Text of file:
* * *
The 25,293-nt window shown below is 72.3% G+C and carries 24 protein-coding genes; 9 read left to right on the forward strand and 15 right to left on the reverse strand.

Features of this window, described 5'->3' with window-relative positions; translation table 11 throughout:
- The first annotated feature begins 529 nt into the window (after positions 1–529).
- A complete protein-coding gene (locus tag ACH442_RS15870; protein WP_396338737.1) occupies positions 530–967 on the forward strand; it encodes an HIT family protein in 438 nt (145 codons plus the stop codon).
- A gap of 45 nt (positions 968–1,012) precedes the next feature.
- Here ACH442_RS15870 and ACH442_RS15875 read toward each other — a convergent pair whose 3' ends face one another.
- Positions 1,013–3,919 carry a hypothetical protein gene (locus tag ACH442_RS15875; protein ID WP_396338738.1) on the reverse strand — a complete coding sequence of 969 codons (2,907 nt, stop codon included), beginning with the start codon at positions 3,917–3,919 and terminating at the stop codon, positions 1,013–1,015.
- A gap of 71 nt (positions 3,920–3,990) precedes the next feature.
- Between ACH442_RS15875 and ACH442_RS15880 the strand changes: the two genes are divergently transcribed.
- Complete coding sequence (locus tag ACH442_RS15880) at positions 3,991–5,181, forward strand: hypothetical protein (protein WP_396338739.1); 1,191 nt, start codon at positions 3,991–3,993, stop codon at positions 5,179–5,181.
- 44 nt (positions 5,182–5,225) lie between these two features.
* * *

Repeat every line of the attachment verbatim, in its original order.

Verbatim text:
The 25,293-nt window shown below is 72.3% G+C and carries 24 protein-coding genes; 9 read left to right on the forward strand and 15 right to left on the reverse strand.

Features of this window, described 5'->3' with window-relative positions; translation table 11 throughout:
- The first annotated feature begins 529 nt into the window (after positions 1–529).
- A complete protein-coding gene (locus tag ACH442_RS15870; protein WP_396338737.1) occupies positions 530–967 on the forward strand; it encodes an HIT family protein in 438 nt (145 codons plus the stop codon).
- A gap of 45 nt (positions 968–1,012) precedes the next feature.
- Here ACH442_RS15870 and ACH442_RS15875 read toward each other — a convergent pair whose 3' ends face one another.
- Positions 1,013–3,919 carry a hypothetical protein gene (locus tag ACH442_RS15875; protein ID WP_396338738.1) on the reverse strand — a complete coding sequence of 969 codons (2,907 nt, stop codon included), beginning with the start codon at positions 3,917–3,919 and terminating at the stop codon, positions 1,013–1,015.
- A gap of 71 nt (positions 3,920–3,990) precedes the next feature.
- Between ACH442_RS15875 and ACH442_RS15880 the strand changes: the two genes are divergently transcribed.
- Complete coding sequence (locus tag ACH442_RS15880) at positions 3,991–5,181, forward strand: hypothetical protein (protein WP_396338739.1); 1,191 nt, start codon at positions 3,991–3,993, stop codon at positions 5,179–5,181.
- 44 nt (positions 5,182–5,225) lie between these two features.